Arriva is giving 11 services the ‘Sapphire’ treatment in 2014. We spoke to Nigel Featham, who led the development of this brand

Any bus company worth its salt is constantly looking to improve its passenger experience. Bus fleets are improved continuously with the aim of maintaining competitive edge. The major beneficiaries of these improvements are mainly existing users, but the bigger challenge for the bus industry is how to convince people who wouldn’t normally consider travelling by bus to change their minds. Meeting this remit was the principle objective of the task force set up by Arriva in 2012, which led to the launch of its ‘Sapphire’ offering. Less than 18 months later, the results have proved that car owners will trade self-drive for bus travel for some journeys as long as the offer stands up.

Department for Transport research indicates that 60% of car owners wouldn’t consider switching to bus travel for any journeys. A daunting statistic, but Nigel Featham, managing director of Arriva Yorkshire and North East and the leader of the Sapphire task force, says that he and his task force colleagues viewed this statistic with enthusiasm because it means that 40% of car owners would consider switching.

In developing a product that would persuade them to switch, Featham says that the team employed an evidence-based approach. “It was ‘crunch, not hunch’ from the outset,” he says. “The exercise wasn’t about coming up with glossy gimmicks or re-sprays but exploring with car drivers what would make them leave their cars at home.”

The resulting workshops, focus groups and surveys undertaken by the task force ignored the ‘would never travel by bus’ brigade to focus on the 40% of drivers who could be persuaded, and Featham says that the findings were instructive. “What we learned from the outset is that to succeed we’d have to address three key areas; doing one, or even two together, wouldn’t suffice,” he says. “Each area would have to carry equal weight if we were to be successful.”

The first of these keys areas was the need to address ‘hard’ measures before ‘soft’ ones. All the cosmetic enhancements in the world would mean nothing if the hard measures – like reliability, frequency and journey time – undermined the brand’s promise to customers. While this observation is true for all bus services, Featham says it became pivotal in Arriva’s thinking if it was to attract car drivers.

The second area was to create a product that was ‘modern’, not ‘posh’. “Prospective passengers didn’t want ‘Premium-this, Pullman-that’ vehicles or services. Gold-plated bell pushes were strictly off limits,” Featham explains. “What they really craved was a feeling of modernity; vehicles and services that complemented, and enabled, their lifestyles.”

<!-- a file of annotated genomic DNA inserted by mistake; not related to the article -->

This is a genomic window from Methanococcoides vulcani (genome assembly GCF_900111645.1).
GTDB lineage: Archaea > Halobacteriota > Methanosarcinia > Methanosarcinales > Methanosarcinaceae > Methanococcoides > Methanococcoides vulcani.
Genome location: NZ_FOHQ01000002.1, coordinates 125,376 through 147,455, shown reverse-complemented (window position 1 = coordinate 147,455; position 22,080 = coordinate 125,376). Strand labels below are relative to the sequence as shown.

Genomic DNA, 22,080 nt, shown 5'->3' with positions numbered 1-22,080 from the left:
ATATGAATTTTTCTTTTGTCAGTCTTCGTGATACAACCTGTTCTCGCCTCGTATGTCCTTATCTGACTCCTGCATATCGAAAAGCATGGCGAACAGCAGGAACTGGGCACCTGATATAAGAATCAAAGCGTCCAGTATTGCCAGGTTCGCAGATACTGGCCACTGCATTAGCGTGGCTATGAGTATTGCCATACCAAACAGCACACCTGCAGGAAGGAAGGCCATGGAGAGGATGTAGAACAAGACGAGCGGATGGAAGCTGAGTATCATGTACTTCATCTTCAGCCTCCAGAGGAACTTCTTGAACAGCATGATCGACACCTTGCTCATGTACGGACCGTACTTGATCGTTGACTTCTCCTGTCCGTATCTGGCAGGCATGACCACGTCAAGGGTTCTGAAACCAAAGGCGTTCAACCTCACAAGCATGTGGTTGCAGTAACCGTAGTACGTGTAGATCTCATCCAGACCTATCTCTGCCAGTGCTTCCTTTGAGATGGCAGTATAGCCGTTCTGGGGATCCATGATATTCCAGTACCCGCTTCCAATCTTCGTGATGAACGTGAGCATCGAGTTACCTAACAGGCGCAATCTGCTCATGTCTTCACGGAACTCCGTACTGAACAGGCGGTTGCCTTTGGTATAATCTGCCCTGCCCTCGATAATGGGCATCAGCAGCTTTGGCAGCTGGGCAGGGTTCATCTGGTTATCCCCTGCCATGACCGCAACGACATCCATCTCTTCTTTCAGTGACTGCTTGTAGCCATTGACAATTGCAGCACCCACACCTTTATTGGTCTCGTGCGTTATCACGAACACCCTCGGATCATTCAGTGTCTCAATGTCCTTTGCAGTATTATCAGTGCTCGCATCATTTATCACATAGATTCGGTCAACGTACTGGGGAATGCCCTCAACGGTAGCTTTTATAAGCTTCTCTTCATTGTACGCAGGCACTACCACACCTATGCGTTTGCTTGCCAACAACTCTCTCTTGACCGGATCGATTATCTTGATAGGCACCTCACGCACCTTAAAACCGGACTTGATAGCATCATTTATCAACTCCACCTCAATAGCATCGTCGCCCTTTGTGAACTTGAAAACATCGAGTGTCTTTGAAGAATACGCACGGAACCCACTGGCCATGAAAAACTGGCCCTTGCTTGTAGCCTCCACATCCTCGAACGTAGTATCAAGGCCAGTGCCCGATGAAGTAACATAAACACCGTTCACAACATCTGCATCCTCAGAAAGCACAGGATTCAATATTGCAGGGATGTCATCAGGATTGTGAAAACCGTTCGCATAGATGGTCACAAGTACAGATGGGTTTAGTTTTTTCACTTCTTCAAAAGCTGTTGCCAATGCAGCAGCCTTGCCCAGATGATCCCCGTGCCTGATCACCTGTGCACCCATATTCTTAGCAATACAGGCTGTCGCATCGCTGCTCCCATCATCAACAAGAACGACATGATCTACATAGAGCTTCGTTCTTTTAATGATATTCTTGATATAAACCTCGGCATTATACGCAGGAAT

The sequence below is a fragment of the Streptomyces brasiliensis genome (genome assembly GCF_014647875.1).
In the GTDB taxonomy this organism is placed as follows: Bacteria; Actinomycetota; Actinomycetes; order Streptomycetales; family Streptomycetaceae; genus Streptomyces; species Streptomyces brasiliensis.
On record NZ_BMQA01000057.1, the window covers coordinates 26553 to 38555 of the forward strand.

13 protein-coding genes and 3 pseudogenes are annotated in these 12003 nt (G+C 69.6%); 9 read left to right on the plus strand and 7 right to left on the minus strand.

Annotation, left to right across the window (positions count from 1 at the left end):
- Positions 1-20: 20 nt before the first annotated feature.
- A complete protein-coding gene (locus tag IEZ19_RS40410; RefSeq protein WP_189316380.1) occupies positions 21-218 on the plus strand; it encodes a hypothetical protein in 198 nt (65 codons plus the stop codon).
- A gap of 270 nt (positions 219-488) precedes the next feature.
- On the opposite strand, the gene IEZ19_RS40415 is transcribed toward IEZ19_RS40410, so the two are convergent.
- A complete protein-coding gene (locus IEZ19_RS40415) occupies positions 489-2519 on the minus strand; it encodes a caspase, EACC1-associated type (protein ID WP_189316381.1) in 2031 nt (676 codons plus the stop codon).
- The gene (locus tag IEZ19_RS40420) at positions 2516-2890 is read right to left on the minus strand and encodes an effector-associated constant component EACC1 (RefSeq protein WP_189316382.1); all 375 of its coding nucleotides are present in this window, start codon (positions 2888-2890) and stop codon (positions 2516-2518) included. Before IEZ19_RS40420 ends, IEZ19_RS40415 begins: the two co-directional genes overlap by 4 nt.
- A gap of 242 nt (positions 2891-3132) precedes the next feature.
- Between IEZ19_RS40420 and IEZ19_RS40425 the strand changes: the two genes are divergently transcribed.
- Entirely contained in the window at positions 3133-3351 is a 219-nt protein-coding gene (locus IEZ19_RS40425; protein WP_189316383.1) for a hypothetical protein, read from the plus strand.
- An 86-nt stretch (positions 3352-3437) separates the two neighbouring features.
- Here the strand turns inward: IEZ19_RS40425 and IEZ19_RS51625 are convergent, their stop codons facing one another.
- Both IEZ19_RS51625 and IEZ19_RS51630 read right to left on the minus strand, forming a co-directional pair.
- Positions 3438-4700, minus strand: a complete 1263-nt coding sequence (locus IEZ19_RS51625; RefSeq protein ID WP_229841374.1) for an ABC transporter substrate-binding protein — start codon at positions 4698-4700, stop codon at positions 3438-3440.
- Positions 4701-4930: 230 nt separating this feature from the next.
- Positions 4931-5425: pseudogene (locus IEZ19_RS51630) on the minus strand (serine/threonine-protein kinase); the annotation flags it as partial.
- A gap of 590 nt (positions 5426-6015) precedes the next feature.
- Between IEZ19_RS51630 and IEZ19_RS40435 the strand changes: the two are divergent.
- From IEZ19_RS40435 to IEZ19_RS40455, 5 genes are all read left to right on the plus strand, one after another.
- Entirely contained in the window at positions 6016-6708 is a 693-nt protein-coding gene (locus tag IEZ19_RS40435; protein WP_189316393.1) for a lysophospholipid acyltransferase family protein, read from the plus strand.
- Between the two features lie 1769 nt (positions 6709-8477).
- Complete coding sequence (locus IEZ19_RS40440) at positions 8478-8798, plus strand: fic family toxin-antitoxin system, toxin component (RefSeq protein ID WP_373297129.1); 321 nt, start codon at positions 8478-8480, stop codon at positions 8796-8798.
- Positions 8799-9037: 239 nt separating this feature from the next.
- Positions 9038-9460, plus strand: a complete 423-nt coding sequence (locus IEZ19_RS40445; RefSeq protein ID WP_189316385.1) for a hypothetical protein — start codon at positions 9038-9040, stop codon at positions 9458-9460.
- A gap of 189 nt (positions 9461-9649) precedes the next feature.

The final priority was the need to take the stress out of using the bus service. “More than anything, potential new passengers told us that they wanted to feel in control when travelling,” says Featham. “Their experience of travelling by bus had to be simple and hassle-free.”

Armed with this mandate the task force set to work, and over the course of the latter part of 2012 and early 2013 innovations and modifications began to take shape.

While avoiding “gimmicks”, Featham says that Arriva sought to create an on-bus environment that matched the capabilities of passengers’ places of work, home, or favourite leisure destinations, in terms of comfort and connectivity. The watchword was ‘modern’.

New and ‘feeling-like-new’ refurbished buses would add consumer appeal and Arriva achieved this by upgrading all seats to eLeather and improving the overall interior aesthetic. The operator also raised standards on cleanliness with the introduction of daily internal and external cleaning. Meanwhile,
free on-board Wi-Fi and device charging points demonstrated that Arriva understood the needs of today’s customers.

The research had found that uncertainty about how to use a bus was the biggest barrier to car users – where would they catch the bus, where would it stop, where could they read the timetable, was it on time, was it their stop yet? Technology is now helping to answer these questions. The introduction, nationally, of the new Arriva smartphone App has helped Arriva to capitalise on Sapphire passengers’ access to WiFi by providing real time information and automatic vehicle location – whether on the bus or about to set out for their journeys, passengers now have easy access to the information they desire. Additionally, Arriva introduced electronic signage and audible stop announcements on all buses. “Knowing ‘what’s what’ and ‘where’s where’ at all times removed an enormous obstacle for bus sceptics,” says Featham.